Steve Wright, right, awards two scholarships to the Foundation for Water & Energy Education Hydropower Stem Academy at the 2018 Mariachi Festival in the Town Toyota Center. Wright said one of the highlight of his time at the PUD was making a visible difference in the community. 

“Here at Chelan, the opportunity is you do things and people can see it,” he said. “That was incredibly rewarding after operating at a 50,000-foot level where people couldn’t see what you were doing.”

He’s proud of executing the PUD’s strategic plans, which included reducing debt and investing in the district’s assets. When Wright started, he said the PUD had about a $30 million capital budget. Today that number is close to $200 million.

That amount of work doesn’t just happen, Wright said. For him one of the most rewarding parts of the past eight years was seeing PUD employees grow and rise to the challenge of getting more done than the PUD had in the past and seizing the opportunity to make a positive and meaningful difference in the community for decades to come.

“It may not be at the same magnitude as building the dams, but it’s certainly the same philosophy, which is if you invest now for the long-term, the community will thrive over the long-term,” Wright said.

The PUD currently has about 800 employees — a number that has grown about 15% under Wright’s leadership.

There have been challenges as well during Wright’s time as general manager. Although he says working in the public sector means getting to serve your friends and neighbors, it can be difficult to balance different desires and opinions within the community about the best path forward.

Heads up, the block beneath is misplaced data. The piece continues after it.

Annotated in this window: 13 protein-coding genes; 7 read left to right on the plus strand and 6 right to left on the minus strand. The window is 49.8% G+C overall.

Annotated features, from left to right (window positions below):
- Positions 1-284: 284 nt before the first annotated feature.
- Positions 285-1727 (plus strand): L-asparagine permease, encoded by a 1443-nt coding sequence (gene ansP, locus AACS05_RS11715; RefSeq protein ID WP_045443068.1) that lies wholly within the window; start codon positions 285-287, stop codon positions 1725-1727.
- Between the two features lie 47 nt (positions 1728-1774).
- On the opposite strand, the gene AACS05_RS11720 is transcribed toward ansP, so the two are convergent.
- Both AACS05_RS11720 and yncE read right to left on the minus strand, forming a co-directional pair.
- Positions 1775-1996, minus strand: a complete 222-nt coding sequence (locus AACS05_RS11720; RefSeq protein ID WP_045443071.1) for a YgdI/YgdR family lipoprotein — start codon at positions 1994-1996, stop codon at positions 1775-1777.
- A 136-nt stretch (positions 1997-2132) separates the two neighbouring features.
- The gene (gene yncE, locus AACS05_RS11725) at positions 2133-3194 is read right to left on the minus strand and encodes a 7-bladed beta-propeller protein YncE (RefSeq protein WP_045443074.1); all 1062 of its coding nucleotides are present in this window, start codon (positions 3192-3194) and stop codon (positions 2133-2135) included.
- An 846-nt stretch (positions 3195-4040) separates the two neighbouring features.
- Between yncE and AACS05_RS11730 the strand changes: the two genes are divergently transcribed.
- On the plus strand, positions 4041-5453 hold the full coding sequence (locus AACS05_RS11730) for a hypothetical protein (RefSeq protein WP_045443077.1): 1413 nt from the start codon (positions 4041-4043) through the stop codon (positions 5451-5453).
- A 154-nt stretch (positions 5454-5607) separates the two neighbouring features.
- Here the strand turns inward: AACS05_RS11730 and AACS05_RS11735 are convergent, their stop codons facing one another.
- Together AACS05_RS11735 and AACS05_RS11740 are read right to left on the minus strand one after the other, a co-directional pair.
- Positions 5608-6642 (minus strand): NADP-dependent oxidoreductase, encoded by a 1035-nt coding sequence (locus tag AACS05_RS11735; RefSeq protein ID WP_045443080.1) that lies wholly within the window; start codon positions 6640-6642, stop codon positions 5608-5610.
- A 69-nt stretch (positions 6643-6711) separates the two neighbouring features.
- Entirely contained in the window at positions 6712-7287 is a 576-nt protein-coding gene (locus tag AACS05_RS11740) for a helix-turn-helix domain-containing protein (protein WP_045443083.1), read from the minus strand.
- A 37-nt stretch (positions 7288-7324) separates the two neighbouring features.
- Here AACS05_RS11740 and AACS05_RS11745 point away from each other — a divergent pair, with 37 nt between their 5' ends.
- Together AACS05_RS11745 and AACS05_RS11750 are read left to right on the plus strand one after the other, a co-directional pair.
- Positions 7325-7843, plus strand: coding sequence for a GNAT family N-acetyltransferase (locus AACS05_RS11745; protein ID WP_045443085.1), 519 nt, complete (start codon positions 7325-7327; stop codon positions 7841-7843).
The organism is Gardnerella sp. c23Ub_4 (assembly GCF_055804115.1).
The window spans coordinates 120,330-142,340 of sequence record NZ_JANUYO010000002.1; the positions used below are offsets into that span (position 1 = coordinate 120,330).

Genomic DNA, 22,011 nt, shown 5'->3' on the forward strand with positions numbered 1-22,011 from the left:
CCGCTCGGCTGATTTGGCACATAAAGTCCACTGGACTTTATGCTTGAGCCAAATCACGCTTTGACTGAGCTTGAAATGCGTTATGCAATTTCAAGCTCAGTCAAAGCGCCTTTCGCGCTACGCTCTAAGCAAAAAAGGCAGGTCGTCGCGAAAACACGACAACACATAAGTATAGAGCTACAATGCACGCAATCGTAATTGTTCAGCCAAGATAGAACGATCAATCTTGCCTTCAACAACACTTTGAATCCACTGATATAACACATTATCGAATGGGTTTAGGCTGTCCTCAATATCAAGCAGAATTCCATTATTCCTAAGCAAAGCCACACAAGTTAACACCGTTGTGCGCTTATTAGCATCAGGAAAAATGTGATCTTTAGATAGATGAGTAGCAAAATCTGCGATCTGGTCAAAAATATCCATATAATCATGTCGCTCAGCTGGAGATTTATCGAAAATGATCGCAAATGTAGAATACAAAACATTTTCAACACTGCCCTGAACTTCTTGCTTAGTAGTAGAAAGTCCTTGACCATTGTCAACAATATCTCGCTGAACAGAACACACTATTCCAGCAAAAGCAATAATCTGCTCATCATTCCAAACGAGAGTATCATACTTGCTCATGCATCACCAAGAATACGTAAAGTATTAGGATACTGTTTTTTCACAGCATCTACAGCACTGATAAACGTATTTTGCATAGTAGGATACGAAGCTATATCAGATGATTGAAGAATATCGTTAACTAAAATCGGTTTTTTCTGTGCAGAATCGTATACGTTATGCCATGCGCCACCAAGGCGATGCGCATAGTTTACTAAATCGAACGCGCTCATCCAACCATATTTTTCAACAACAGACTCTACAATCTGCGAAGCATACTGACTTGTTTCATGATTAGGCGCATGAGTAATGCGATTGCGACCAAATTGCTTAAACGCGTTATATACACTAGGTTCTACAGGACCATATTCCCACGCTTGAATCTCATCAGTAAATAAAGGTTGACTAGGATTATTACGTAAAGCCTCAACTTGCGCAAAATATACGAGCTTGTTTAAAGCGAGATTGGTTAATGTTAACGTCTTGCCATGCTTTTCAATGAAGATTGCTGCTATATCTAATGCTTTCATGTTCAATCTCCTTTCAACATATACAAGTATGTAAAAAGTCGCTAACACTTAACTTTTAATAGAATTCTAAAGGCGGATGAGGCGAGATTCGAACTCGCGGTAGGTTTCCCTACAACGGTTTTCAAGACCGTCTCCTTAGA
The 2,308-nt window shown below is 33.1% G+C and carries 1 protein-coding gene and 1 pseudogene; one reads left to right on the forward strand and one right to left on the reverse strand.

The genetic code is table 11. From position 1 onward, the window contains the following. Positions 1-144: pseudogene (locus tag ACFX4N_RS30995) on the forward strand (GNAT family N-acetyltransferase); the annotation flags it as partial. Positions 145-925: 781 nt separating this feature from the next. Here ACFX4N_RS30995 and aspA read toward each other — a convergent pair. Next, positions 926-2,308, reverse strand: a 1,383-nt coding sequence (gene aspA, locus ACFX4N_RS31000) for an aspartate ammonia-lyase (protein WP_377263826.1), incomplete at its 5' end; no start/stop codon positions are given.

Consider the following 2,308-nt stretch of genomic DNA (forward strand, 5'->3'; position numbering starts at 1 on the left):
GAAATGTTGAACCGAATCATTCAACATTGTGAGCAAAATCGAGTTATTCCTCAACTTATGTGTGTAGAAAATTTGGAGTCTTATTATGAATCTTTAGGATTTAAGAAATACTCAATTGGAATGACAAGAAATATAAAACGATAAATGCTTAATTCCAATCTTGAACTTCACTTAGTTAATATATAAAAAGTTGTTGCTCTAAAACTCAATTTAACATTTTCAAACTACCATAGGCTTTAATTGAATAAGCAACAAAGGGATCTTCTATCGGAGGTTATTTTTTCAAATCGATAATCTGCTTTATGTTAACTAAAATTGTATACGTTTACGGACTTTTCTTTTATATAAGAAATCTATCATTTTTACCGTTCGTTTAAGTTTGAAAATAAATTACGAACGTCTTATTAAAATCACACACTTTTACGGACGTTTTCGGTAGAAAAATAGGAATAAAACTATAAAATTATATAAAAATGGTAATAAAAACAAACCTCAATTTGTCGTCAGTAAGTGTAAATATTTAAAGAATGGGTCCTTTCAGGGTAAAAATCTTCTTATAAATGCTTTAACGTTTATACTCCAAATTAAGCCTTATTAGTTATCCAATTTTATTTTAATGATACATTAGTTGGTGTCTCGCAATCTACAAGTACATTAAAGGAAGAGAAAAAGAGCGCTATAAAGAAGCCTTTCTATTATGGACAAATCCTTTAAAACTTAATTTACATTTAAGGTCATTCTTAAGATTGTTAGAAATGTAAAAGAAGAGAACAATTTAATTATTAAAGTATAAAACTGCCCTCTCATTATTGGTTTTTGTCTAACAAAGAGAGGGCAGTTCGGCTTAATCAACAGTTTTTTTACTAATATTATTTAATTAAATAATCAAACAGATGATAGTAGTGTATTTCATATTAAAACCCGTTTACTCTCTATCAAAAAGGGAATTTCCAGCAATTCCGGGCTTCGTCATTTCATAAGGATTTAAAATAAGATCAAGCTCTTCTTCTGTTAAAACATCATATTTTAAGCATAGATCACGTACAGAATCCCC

One of the most challenging instances of that was dealing with the rise of cryptocurrency. Ultimately, the PUD decided to set rates that tended to discourage cryptocurrency miners from coming to the area.

Media dam tour.jpg

Steve Wright, left, on a media tour of Rocky Reach Dam as part of a tour of Chelan County’s hydropower facilities. CBS News correspondent Errol Barnett led an interview on the topic of cryptocurrency. Wright says handling the rise of crypto was one of the most difficult parts of his time as general manager. 

“I think the outcome, the most important thing, is that it reflected the views of the community,” Wright said when asked if that decision has a positive outcome for the region. “They did not want to engage in what was viewed as a risky economic development opportunity that could go well or could go poorly.”

Wright does hope to devote more time toward recreation, specifically running, traveling, biking and skiing. He isn’t sure yet about his next career steps — a conscious move on his part in an attempt to avoid creating any conflicts of interest as he finished up with the PUD — but he knows they won’t lead him out of the area.

“We’ve seen a lot of kindness towards others and we’ve personally experienced it,” Wright said. “If you put those two things together, you go, well, where would we find something that could match that? We’re gonna stay.”

Correction: A previous version of this story included a typo regarding the PUD’s capital budget.

Sydnee Gonzalez: (509) 661-5216 or

on Twitter @sydnee_gonzalez